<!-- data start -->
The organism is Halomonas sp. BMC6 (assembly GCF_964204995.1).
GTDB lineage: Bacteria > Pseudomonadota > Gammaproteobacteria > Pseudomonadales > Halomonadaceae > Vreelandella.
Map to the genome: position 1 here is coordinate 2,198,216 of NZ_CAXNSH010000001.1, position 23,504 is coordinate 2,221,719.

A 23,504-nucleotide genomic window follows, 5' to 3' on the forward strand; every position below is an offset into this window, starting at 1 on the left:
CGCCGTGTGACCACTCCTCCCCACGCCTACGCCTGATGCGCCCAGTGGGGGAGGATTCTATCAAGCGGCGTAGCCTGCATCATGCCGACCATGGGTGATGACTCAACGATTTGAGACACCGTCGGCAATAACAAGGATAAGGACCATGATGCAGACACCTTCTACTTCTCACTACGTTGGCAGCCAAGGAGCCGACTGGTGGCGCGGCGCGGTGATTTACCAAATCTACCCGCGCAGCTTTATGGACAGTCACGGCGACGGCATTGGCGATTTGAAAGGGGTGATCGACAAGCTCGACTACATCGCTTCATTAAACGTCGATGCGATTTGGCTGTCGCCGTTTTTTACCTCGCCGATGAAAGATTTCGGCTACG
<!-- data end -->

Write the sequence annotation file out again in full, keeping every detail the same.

The organism is Halomonas sp. BMC6 (assembly GCF_964204995.1).
GTDB lineage: Bacteria > Pseudomonadota > Gammaproteobacteria > Pseudomonadales > Halomonadaceae > Vreelandella.
Map to the genome: position 1 here is coordinate 2,198,216 of NZ_CAXNSH010000001.1, position 23,504 is coordinate 2,221,719.

A 23,504-nucleotide genomic window follows, 5' to 3' on the forward strand; every position below is an offset into this window, starting at 1 on the left:
CGCCGTGTGACCACTCCTCCCCACGCCTACGCCTGATGCGCCCAGTGGGGGAGGATTCTATCAAGCGGCGTAGCCTGCATCATGCCGACCATGGGTGATGACTCAACGATTTGAGACACCGTCGGCAATAACAAGGATAAGGACCATGATGCAGACACCTTCTACTTCTCACTACGTTGGCAGCCAAGGAGCCGACTGGTGGCGCGGCGCGGTGATTTACCAAATCTACCCGCGCAGCTTTATGGACAGTCACGGCGACGGCATTGGCGATTTGAAAGGGGTGATCGACAAGCTCGACTACATCGCTTCATTAAACGTCGATGCGATTTGGCTGTCGCCGTTTTTTACCTCGCCGATGAAAGATTTCGGCTACG